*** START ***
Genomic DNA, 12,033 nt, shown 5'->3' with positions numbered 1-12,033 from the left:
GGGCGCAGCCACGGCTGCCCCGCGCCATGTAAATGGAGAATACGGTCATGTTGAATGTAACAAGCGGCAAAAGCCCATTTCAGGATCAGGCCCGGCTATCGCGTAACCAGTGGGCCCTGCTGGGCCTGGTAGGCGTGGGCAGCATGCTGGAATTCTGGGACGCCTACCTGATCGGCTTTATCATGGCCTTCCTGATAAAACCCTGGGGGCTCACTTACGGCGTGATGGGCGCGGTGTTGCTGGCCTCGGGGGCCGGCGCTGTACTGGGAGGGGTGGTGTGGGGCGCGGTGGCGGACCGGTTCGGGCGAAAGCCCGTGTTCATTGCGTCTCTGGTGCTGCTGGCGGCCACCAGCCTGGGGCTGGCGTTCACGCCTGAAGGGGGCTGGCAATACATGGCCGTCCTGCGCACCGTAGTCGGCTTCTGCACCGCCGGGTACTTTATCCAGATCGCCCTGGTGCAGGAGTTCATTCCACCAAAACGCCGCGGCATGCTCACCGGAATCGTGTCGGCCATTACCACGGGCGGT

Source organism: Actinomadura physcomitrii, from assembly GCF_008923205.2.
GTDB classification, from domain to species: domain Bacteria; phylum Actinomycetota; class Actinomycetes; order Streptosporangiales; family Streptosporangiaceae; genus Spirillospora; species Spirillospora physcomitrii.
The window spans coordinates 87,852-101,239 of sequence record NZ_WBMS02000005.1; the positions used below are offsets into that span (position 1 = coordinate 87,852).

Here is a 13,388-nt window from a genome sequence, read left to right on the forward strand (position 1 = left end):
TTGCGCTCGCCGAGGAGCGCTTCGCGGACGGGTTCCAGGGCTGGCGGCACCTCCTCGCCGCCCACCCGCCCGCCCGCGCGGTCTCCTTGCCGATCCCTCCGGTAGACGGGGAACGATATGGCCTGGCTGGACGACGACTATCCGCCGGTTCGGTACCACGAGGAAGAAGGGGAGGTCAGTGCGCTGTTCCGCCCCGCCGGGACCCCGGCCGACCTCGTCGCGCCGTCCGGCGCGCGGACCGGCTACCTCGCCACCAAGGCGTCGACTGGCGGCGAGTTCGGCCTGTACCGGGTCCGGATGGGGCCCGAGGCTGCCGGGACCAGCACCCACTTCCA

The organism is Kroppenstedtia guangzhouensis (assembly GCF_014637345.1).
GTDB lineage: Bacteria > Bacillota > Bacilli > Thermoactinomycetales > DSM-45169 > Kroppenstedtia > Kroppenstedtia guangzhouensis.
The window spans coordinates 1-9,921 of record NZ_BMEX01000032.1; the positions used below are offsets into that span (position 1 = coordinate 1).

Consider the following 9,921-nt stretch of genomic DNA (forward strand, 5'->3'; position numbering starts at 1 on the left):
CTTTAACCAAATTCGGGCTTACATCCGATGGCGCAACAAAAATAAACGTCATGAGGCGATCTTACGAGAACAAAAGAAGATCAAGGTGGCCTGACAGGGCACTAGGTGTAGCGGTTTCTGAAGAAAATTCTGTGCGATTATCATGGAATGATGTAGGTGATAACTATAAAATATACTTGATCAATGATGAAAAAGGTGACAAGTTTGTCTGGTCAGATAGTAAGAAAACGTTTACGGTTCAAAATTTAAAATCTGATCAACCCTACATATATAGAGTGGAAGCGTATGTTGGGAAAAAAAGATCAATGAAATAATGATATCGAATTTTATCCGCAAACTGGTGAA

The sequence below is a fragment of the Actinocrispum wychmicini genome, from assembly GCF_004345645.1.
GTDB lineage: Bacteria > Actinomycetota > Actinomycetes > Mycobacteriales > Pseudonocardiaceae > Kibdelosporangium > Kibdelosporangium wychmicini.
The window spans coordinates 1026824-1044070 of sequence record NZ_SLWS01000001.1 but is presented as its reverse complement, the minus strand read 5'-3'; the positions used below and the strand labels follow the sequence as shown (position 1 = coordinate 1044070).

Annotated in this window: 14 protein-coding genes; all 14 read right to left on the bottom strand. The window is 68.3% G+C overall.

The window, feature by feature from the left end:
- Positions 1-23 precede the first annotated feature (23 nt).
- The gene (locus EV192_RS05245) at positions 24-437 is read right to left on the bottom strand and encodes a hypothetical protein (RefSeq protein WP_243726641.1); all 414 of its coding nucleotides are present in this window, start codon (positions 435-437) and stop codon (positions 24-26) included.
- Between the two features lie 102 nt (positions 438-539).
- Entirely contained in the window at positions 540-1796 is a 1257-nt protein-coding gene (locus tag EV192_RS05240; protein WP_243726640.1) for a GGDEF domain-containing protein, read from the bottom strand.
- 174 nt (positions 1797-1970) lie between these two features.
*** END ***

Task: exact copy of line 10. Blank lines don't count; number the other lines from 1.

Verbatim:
The window spans coordinates 1-9,921 of record NZ_BMEX01000032.1; the positions used below are offsets into that span (position 1 = coordinate 1).